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Space will inspire new generation’s enthusiasm for STEM says minister

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The minister of state for transport Jo Johnson has said that the UK’s burgeoning commercial space flight sector could invigorate interest in engineering and technology amongst the younger generation.

He made his comments at the second reading of the Space Industry Bill in the House of Commons. The bill aims to create a regulatory framework to allow commercial spaceflight activities from UK launch sites. 

“There is nothing like space to generate STEM (science, technology, engineering and mathematics) inspiration and we saw it with Tim Peake, when he became one of the first British astronauts, if not the first British astronaut, to the International Space Station last year,” he said.

“We’ve seen it on many occasions, the power that space has to capture the imaginations of young people, and we have every confidence that development of a domestic launch capability will, over time, have comparable effects.”

Johnson said the UK has a 6.5 per cent market share in the space sector, which it hopes to improve to 10 per cent by 2030.

He said satellites support £250bn of UK GDP and that tens of thousands of new, smaller satellites are planned, creating a global launch opportunity worth £10bn over the next 10 years.

“This is an opportunity the UK is well placed to pursue,” said Johnson.

“Our long coastline, aviation heritage, engineering capability, thriving space sector and business-friendly environment all make the UK attractive for new commercial launch services.”

The Bill includes new powers to license a wide range of spaceflight activities and has already been backed in the House of Lords.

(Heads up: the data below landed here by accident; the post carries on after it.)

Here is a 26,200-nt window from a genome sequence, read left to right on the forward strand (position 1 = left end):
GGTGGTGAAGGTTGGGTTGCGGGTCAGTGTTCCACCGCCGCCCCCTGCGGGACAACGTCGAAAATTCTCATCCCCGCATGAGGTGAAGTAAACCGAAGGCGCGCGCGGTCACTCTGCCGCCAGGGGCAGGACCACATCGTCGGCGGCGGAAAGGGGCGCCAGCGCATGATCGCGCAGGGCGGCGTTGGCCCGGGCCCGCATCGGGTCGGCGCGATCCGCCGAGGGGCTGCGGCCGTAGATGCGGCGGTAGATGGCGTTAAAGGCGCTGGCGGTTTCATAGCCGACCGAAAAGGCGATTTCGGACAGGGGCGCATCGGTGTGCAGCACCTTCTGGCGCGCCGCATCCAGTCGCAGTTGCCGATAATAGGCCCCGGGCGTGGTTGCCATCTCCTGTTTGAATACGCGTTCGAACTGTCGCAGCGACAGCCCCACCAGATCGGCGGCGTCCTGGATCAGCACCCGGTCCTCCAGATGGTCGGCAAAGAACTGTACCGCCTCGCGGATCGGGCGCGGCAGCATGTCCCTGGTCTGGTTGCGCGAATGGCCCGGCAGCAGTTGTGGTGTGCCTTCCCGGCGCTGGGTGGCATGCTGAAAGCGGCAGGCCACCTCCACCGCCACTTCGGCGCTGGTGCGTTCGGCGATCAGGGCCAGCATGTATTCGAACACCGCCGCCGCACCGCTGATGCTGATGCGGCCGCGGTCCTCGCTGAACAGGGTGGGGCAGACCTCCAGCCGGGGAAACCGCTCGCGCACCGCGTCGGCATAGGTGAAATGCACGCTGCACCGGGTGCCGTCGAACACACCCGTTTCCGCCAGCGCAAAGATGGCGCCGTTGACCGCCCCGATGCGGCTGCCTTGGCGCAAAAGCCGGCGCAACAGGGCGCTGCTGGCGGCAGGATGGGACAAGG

Shadow transport secretary Andy McDonald said: “It must be some blessed relief for the frontbench opposite to move their attentions away from their trials and tribulations here on planet Earth and lift their eyes up to the heavens.

“I think much of the country is doing likewise, aghast in sheer disbelief at the continued and appalling judgments being made by this Government about our country’s transport system.”

Speaking later in the debate Tory former minister Edward Vaizey told MPs of the importance of the European Space Agency.

He said: “The European Space Agency is not part of the European Union, so the Brexiteers cannot mess up the European Space Agency, it will survive the carnage of Brexit.

“It employs over 100 people drawn from 17 countries, I hope they’ll be able to remain here and provide support for the development of new products.”

The Bill was given an unopposed second reading and will undergo further scrutiny at a later date.

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